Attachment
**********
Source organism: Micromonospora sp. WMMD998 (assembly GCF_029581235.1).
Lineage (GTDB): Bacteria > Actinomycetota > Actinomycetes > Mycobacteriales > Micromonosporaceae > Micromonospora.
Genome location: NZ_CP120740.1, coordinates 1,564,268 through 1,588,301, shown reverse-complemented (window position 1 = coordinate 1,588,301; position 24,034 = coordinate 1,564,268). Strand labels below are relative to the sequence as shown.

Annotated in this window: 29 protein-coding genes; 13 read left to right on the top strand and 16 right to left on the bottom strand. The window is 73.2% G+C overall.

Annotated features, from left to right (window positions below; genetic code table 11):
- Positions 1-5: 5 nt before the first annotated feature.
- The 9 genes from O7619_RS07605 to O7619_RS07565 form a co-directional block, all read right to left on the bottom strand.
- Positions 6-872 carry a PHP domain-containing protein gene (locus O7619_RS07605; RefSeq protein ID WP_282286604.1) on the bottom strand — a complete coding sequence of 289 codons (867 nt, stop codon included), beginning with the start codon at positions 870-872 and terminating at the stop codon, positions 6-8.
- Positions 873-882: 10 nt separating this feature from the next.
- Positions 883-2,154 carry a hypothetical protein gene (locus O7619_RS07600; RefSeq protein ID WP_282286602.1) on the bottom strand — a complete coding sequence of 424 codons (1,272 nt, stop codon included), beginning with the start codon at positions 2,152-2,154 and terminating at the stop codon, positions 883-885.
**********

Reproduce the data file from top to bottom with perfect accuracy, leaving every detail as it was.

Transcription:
Source organism: Micromonospora sp. WMMD998 (assembly GCF_029581235.1).
Lineage (GTDB): Bacteria > Actinomycetota > Actinomycetes > Mycobacteriales > Micromonosporaceae > Micromonospora.
Genome location: NZ_CP120740.1, coordinates 1,564,268 through 1,588,301, shown reverse-complemented (window position 1 = coordinate 1,588,301; position 24,034 = coordinate 1,564,268). Strand labels below are relative to the sequence as shown.

Annotated in this window: 29 protein-coding genes; 13 read left to right on the top strand and 16 right to left on the bottom strand. The window is 73.2% G+C overall.

Annotated features, from left to right (window positions below; genetic code table 11):
- Positions 1-5: 5 nt before the first annotated feature.
- The 9 genes from O7619_RS07605 to O7619_RS07565 form a co-directional block, all read right to left on the bottom strand.
- Positions 6-872 carry a PHP domain-containing protein gene (locus O7619_RS07605; RefSeq protein ID WP_282286604.1) on the bottom strand — a complete coding sequence of 289 codons (867 nt, stop codon included), beginning with the start codon at positions 870-872 and terminating at the stop codon, positions 6-8.
- Positions 873-882: 10 nt separating this feature from the next.
- Positions 883-2,154 carry a hypothetical protein gene (locus O7619_RS07600; RefSeq protein ID WP_282286602.1) on the bottom strand — a complete coding sequence of 424 codons (1,272 nt, stop codon included), beginning with the start codon at positions 2,152-2,154 and terminating at the stop codon, positions 883-885.